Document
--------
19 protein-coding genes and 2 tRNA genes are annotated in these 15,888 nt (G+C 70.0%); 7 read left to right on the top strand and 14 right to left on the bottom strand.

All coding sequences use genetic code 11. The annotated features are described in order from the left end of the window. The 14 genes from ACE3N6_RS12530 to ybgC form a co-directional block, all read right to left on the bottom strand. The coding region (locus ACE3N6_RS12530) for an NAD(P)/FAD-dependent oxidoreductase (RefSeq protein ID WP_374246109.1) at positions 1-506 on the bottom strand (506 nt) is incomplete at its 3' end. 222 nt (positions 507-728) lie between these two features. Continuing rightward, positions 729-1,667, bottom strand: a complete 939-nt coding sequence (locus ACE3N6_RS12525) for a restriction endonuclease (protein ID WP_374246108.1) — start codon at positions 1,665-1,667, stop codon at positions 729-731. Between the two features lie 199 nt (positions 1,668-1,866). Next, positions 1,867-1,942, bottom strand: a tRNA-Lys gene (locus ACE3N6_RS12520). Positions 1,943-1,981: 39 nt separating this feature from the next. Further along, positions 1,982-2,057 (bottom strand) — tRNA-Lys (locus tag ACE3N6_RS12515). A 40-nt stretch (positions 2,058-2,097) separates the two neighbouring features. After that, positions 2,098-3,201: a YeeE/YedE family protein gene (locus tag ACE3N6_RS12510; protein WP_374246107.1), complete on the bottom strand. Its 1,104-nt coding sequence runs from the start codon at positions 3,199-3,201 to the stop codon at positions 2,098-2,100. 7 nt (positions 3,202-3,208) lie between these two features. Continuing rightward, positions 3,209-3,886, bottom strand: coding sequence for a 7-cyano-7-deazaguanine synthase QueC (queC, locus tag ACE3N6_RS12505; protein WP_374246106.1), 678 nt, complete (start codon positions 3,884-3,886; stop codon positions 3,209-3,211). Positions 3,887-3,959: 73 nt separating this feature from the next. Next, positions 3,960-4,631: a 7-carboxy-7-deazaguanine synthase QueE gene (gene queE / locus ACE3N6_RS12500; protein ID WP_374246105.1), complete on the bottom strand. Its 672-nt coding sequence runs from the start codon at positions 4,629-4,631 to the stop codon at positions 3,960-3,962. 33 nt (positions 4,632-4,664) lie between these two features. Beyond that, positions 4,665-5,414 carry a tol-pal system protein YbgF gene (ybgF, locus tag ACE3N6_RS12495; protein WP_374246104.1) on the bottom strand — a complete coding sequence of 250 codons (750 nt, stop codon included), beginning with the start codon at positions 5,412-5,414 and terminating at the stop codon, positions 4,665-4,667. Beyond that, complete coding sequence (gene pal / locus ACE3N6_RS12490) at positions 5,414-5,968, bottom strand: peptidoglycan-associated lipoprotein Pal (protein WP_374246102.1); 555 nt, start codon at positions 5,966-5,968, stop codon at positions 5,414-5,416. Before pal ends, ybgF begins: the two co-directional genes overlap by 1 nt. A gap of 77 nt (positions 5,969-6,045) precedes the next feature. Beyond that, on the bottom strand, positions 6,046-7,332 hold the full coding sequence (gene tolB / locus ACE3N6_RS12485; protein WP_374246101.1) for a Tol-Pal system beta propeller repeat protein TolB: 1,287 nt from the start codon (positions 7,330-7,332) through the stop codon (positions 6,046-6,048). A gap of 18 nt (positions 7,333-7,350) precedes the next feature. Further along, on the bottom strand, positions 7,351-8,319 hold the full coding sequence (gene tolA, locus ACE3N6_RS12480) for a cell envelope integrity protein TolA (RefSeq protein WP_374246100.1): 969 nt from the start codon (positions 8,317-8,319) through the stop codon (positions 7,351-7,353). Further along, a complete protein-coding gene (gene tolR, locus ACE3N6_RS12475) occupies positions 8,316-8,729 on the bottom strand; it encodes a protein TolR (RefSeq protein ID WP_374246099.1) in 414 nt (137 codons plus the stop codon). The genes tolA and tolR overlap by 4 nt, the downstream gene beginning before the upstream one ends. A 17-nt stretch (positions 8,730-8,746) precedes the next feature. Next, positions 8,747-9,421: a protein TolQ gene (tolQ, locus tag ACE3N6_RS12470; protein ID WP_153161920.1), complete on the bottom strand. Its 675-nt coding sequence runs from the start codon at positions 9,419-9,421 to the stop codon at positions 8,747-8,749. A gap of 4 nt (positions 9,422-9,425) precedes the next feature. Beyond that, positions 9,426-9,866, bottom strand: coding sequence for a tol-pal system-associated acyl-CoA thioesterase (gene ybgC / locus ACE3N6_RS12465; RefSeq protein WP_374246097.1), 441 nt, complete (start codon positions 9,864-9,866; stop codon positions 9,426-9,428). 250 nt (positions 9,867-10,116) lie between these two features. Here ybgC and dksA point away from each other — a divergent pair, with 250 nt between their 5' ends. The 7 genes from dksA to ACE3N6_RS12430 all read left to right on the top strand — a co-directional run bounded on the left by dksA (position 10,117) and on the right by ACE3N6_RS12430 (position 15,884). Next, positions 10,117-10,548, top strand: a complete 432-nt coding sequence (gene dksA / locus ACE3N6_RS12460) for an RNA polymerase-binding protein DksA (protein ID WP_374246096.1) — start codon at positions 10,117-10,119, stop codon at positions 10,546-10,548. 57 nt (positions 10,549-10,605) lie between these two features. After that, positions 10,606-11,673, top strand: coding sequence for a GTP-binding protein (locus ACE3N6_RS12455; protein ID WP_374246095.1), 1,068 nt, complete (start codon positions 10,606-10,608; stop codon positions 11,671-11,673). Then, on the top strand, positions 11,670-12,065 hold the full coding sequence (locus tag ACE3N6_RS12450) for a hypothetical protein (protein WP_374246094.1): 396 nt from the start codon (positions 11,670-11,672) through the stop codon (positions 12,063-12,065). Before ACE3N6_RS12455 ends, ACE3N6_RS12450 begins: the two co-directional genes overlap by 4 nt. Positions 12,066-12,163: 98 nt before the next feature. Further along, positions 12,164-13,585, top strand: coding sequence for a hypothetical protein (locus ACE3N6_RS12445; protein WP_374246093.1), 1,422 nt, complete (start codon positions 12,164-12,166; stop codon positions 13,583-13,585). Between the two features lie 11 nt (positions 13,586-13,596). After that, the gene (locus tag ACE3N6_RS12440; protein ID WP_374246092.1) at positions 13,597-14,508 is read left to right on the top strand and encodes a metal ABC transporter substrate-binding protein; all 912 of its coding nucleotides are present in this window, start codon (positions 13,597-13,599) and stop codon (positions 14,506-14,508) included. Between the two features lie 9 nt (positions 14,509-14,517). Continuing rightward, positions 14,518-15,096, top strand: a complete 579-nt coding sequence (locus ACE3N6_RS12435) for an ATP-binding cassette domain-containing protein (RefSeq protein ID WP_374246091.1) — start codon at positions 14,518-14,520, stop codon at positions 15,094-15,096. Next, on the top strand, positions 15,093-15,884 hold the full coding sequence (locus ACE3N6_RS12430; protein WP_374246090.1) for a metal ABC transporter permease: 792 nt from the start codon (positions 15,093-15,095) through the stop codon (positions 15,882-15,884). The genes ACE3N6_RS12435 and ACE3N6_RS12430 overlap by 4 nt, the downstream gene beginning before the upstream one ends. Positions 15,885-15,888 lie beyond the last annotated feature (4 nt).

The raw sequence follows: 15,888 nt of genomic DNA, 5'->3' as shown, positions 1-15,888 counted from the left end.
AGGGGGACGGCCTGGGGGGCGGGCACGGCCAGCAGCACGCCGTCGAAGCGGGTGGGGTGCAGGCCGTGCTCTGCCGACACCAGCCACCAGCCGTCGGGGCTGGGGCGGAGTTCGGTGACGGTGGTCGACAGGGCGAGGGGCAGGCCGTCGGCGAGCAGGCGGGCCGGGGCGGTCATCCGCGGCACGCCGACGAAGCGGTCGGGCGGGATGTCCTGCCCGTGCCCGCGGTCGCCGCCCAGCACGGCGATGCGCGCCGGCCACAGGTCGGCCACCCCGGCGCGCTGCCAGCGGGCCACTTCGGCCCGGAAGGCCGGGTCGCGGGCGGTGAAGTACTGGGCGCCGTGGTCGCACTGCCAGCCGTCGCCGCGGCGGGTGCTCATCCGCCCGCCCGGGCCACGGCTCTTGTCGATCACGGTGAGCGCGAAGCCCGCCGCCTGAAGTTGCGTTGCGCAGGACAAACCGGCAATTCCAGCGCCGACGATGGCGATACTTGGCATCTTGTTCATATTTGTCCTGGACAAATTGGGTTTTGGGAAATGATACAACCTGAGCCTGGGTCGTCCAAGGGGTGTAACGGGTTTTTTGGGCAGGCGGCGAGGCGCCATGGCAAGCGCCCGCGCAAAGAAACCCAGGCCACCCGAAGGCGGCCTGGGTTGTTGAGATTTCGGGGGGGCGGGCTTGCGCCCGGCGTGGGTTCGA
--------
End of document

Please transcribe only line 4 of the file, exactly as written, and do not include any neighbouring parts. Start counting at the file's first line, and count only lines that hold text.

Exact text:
AGGGGGACGGCCTGGGGGGCGGGCACGGCCAGCAGCACGCCGTCGAAGCGGGTGGGGTGCAGGCCGTGCTCTGCCGACACCAGCCACCAGCCGTCGGGGCTGGGGCGGAGTTCGGTGACGGTGGTCGACAGGGCGAGGGGCAGGCCGTCGGCGAGCAGGCGGGCCGGGGCGGTCATCCGCGGCACGCCGACGAAGCGGTCGGGCGGGATGTCCTGCCCGTGCCCGCGGTCGCCGCCCAGCACGGCGATGCGCGCCGGCCACAGGTCGGCCACCCCGGCGCGCTGCCAGCGGGCCACTTCGGCCCGGAAGGCCGGGTCGCGGGCGGTGAAGTACTGGGCGCCGTGGTCGCACTGCCAGCCGTCGCCGCGGCGGGTGCTCATCCGCCCGCCCGGGCCACGGCTCTTGTCGATCACGGTGAGCGCGAAGCCCGCCGCCTGAAGTTGCGTTGCGCAGGACAAACCGGCAATTCCAGCGCCGACGATGGCGATACTTGGCATCTTGTTCATATTTGTCCTGGACAAATTGGGTTTTGGGAAATGATACAACCTGAGCCTGGGTCGTCCAAGGGGTGTAACGGGTTTTTTGGGCAGGCGGCGAGGCGCCATGGCAAGCGCCCGCGCAAAGAAACCCAGGCCACCCGAAGGCGGCCTGGGTTGTTGAGATTTCGGGGGGGCGGGCTTGCGCCCGGCGTGGGTTCGA